Gods are women: How Marvel and DC are changing women in Hollywood

Drawn By DALE QUAID

Last week, Marvel broke the internet with their release of the first trailer for “Cap­tain Marvel” a film starring Oscar winner Brie Larson. The film is the first of its kind for Marvel, signaling a shift in the landscape of comic book movies, at least for Disney.

DC comics and Warner Brothers al­ready ushered in a completely new age of superhero film with the wildly popular and incredibly entertaining “Wonder Woman.” Not only was “Wonder Woman” well writ­ten and incredibly well acted, it also featured a woman in the director’s chair for the first time in DC and Marvel history. Patty Jen­kins’ involvement in “Wonder Woman” and the upcoming “Wonder Woman 1984” is exactly what made Marvel speed up their involvement in “Captain Marvel.”

Another Marvel property at Fox will be making their debut in July 2019, five months after “Captain Marvel” is due to hit theatres. “Dark Phoenix,” whose trailer also debuted last week as well, shows a powerful Jean Grey (Sophie Turner) take control of her powers with the help of a cosmic entity but instead of her being a hero, Jean is a villain.

Despite the various status and own­ership of these strong women, there’s no doubt that DC and Marvel are both making headway in the inclusion of women in film­making. Hollywood still has a long way to go but if “Captain Marvel,” “Wonder Woman” and “Dark Phoenix” are anything to go by, audiences are in for a new era in filmmaking.

However, it is imperative to note that Hollywood isn’t there. Yet. Despite the strides that DC and Marvel are making, they’re still not up to par and sadly, neither is Hollywood. According to IndieWire, only 16 percent of directors in last year’s films were women.

The percentages get smaller the higher the amount of money a film made. In an even more shocking article, The Wrap noted that only “3.3 percent of the films scheduled for release [in 2018] have a female director.” Even worse is three out of the six major Hollywood studios don’t even have a wom­an director on their roster at all this year.

And it isn’t like women aren’t making money in Hollywood either. In fact, “Won­der Woman” grossed $412.5 million dollars in 2017 making it “the third-highest grossing domestic” release that year, according to the Wrap.

It’s safe to say that Marvel and “Captain Marvel” is expected to make more than that for the pure fact that it’s Marvel and because “Black Panther,” a film that was also revo­lutionary for Marvel in completely different ways, made over $700 million dollars at the box office, according to Box Office Mojo.

Of course, the unfortunate truth is, none of this boils exclusively down to superheroes and directors. Women are also sadly missing from most films period. According to wom­enandhollywood.com, in 2017, only 33 top grossing films of 2017 contained a female lead or co lead. According to the same site, women accounted for only 11 percent of the writers in the top grossing films. Only 4 per­cent accounted for cinematographers and 3 percent accounted for film composers.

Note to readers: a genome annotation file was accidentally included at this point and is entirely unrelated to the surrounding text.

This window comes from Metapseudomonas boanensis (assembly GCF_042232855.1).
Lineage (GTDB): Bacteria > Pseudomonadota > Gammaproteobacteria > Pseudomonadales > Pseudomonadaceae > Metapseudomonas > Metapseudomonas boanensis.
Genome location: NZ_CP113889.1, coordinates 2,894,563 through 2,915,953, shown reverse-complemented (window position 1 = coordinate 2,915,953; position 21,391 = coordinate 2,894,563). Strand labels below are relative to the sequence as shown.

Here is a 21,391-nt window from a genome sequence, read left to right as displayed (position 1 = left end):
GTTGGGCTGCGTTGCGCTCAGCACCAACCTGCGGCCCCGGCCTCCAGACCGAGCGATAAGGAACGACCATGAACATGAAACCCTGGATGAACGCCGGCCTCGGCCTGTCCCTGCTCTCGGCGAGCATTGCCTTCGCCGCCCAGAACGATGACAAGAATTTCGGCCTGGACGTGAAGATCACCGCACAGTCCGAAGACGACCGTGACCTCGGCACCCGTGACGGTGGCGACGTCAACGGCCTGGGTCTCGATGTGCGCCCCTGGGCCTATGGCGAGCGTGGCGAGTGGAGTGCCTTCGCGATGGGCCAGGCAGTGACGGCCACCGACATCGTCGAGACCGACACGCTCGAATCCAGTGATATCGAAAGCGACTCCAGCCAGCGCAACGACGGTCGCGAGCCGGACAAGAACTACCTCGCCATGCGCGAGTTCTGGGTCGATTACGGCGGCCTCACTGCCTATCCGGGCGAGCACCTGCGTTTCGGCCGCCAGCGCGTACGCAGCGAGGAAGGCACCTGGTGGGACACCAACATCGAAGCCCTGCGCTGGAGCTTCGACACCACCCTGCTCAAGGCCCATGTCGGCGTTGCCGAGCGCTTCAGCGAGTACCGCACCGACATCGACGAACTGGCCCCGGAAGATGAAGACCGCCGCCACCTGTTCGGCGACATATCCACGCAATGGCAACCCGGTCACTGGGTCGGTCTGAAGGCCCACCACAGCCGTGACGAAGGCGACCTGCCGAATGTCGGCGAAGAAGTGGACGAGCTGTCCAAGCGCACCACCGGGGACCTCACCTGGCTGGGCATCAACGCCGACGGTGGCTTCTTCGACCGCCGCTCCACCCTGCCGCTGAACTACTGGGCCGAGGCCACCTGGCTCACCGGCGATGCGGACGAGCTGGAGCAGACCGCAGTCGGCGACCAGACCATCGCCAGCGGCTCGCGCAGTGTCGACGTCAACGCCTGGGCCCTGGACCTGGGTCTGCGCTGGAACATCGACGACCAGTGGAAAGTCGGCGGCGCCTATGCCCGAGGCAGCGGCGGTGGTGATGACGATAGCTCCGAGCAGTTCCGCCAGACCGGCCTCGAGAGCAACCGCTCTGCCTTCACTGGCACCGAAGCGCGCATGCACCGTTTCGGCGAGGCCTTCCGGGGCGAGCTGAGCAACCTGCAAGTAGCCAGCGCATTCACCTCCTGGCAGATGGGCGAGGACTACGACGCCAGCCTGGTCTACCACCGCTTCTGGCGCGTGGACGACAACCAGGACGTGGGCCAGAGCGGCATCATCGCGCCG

So, what exactly can the audience do about this sore lack of women in film? Basi­cally, support every single film that not only has a woman lead but also a woman director or even a woman composer or cinematog­rapher in its credits. Not only that but go see “Captain Marvel” and “Wonder Woman 1984” and “Dark Phoenix” when they’re re­leased in theatres.

Encourage your sisters, mothers, friends, aunts, any woman in your life to get out there and write. We, at the Arka Tech, aren’t saying that you have to pick up the nearest “Screenwriter’s Bible” and write the next big blockbuster. Any type of writing will suffice. Make a blog, call out Hollywood and its sex­ism and misogyny. Demand more stories, of all kind, that include women directors, char­acters, writers and more. You name it, you write it.

Men, also do this, but also lend your voices to women. Do not trod on them. En­courage them and not only that, recognize that women are strong. So, when you see a film like “Justice League” that deliberately changed “Wonder Woman’s” beautifully rendered Themysciran armor to sexist trash, do not let it fly. Though to be fair, “Justice League” was a mess and did not do well at the box office, but still. The misogyny and sexism Zack Snyder displayed was enough to cause outrage. With good reason.

Girls need strong and positive represen­tation on screen and behind the scenes. So far, the only tent pole films they’re getting next year are “Dark Phoenix” and “Captain Marvel.” Ask yourselves, men and women alike, will you stand for this type of enter­tainment that is deliberately skewed male? Or, will you support “Captain Marvel” and “Dark Phoenix” and demand more?